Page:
Creativity is one of the most important things a human being can express. It’s good for our brains, our hearts, and our souls. It allows people to explore themselves and others in a deep way, something introspection and discussion can’t always do. When consuming others’ creative works, you’re getting a piece of who they are as a person, whether they wanted or intended that or not.
Creativity allows us to function as a society. We’re not merely surviving—we’re living, hour to hour and day to day. How we spend our time digesting others’ creative works—whether that’s a movie, a novel, or a collection of poems—is important to how we grow as people and a community of human beings. I hope reading about the creative content I enjoy (or don’t) gets your creative juices flowing and inspires you to make something great and uniquely your own. At the very least maybe you’ll discover something new you might be interested in.
Drag Me to Hell is an over-the-top horror movie so outlandish that it’s hardly scary. But, at the same time, it’s incredibly well-written (especially for a horror movie) and almost funny at points, making it a nice way to spend the evening. It’s about a young girl who’s cursed by a gypsy after “shaming” her and the woman’s quest to save herself before her soul is devoured by some goat demon. It sounds cliche because it is, but the great script kept me entertained throughout. I only wish it frightened me even a little.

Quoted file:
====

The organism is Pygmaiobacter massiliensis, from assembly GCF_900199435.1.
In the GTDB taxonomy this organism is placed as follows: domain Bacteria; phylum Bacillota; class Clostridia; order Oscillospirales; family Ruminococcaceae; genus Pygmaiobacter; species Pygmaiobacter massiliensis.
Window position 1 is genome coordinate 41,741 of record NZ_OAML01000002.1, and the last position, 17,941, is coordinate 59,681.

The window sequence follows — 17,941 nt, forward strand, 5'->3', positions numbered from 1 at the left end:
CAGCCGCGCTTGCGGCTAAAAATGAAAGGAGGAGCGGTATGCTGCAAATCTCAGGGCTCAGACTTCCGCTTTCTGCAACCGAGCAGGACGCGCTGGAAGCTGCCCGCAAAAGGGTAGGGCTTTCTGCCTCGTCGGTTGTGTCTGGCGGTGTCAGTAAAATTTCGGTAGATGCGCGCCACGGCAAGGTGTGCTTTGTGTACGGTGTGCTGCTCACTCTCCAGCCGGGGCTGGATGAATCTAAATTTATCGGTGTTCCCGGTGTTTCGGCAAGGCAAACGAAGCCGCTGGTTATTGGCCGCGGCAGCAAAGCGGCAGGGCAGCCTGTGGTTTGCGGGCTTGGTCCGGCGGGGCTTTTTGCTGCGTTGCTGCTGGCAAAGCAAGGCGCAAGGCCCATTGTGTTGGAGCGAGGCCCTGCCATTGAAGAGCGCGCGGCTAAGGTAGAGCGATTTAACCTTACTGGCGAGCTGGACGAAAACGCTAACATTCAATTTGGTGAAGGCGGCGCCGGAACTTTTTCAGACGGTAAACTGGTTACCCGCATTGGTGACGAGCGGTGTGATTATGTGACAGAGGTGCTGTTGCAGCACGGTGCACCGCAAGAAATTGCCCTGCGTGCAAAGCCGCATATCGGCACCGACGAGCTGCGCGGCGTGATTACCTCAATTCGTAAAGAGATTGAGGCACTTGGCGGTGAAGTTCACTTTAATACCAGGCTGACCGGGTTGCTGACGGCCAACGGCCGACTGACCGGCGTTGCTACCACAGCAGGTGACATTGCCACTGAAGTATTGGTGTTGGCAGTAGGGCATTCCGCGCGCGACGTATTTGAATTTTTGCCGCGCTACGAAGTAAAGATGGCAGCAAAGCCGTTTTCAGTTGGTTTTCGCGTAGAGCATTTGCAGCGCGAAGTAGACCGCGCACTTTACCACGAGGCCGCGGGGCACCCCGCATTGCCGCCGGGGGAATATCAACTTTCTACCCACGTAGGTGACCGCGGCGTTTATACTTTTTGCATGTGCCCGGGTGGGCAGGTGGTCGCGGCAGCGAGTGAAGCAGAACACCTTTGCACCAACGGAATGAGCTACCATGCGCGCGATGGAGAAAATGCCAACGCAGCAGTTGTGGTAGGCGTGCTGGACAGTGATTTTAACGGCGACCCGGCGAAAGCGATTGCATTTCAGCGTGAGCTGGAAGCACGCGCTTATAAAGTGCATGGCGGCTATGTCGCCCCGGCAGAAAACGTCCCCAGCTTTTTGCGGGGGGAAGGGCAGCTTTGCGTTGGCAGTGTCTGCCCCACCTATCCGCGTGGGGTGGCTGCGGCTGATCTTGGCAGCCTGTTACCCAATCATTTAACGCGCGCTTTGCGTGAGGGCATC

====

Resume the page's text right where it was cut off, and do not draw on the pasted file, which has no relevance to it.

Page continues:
I don’t have much to say about Session 9 because it’s one of those psychological horror movies that tries to say something profound and fails, coming across nonsensical in the end. A few guys are hired to clear an abandoned mental institute of asbestos when they’re “haunted” by some mysterious presence, which doesn’t even happen until halfway through the movie. By the end, nothing is as it seems, and the conclusion and its meaning remain ambiguous and basically inconclusive. Psychological horror fans might have some fun with it, but there are plenty of films that do the same thing better.